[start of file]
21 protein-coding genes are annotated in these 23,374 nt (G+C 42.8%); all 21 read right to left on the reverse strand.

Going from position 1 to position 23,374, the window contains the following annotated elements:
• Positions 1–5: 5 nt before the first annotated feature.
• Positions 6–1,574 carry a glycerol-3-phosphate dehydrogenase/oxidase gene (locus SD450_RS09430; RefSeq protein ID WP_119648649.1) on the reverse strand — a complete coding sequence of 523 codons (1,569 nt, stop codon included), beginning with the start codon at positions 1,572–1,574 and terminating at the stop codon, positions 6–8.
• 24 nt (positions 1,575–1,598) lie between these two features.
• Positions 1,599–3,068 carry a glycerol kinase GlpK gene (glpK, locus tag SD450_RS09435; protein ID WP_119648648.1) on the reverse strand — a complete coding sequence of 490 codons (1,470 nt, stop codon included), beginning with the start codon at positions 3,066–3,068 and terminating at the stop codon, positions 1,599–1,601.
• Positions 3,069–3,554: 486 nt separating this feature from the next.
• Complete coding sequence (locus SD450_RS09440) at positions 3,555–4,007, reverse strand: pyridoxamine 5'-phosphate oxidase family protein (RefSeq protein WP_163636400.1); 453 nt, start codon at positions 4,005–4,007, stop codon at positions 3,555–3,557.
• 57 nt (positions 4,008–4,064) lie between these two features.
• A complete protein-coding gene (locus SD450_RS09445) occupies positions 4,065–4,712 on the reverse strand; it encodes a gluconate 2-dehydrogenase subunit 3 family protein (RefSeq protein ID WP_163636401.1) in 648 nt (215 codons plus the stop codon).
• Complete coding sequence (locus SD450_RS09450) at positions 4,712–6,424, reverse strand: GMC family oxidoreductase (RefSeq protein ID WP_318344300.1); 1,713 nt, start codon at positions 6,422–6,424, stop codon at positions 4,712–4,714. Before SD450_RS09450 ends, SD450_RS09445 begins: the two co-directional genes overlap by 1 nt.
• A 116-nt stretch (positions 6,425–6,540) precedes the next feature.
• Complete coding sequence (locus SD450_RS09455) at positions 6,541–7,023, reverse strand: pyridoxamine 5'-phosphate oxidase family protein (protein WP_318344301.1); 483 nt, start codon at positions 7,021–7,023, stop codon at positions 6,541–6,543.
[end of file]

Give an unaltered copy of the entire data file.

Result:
21 protein-coding genes are annotated in these 23,374 nt (G+C 42.8%); all 21 read right to left on the reverse strand.

Going from position 1 to position 23,374, the window contains the following annotated elements:
• Positions 1–5: 5 nt before the first annotated feature.
• Positions 6–1,574 carry a glycerol-3-phosphate dehydrogenase/oxidase gene (locus SD450_RS09430; RefSeq protein ID WP_119648649.1) on the reverse strand — a complete coding sequence of 523 codons (1,569 nt, stop codon included), beginning with the start codon at positions 1,572–1,574 and terminating at the stop codon, positions 6–8.
• 24 nt (positions 1,575–1,598) lie between these two features.
• Positions 1,599–3,068 carry a glycerol kinase GlpK gene (glpK, locus tag SD450_RS09435; protein ID WP_119648648.1) on the reverse strand — a complete coding sequence of 490 codons (1,470 nt, stop codon included), beginning with the start codon at positions 3,066–3,068 and terminating at the stop codon, positions 1,599–1,601.
• Positions 3,069–3,554: 486 nt separating this feature from the next.
• Complete coding sequence (locus SD450_RS09440) at positions 3,555–4,007, reverse strand: pyridoxamine 5'-phosphate oxidase family protein (RefSeq protein WP_163636400.1); 453 nt, start codon at positions 4,005–4,007, stop codon at positions 3,555–3,557.
• 57 nt (positions 4,008–4,064) lie between these two features.
• A complete protein-coding gene (locus SD450_RS09445) occupies positions 4,065–4,712 on the reverse strand; it encodes a gluconate 2-dehydrogenase subunit 3 family protein (RefSeq protein ID WP_163636401.1) in 648 nt (215 codons plus the stop codon).
• Complete coding sequence (locus SD450_RS09450) at positions 4,712–6,424, reverse strand: GMC family oxidoreductase (RefSeq protein ID WP_318344300.1); 1,713 nt, start codon at positions 6,422–6,424, stop codon at positions 4,712–4,714. Before SD450_RS09450 ends, SD450_RS09445 begins: the two co-directional genes overlap by 1 nt.
• A 116-nt stretch (positions 6,425–6,540) precedes the next feature.
• Complete coding sequence (locus SD450_RS09455) at positions 6,541–7,023, reverse strand: pyridoxamine 5'-phosphate oxidase family protein (protein WP_318344301.1); 483 nt, start codon at positions 7,021–7,023, stop codon at positions 6,541–6,543.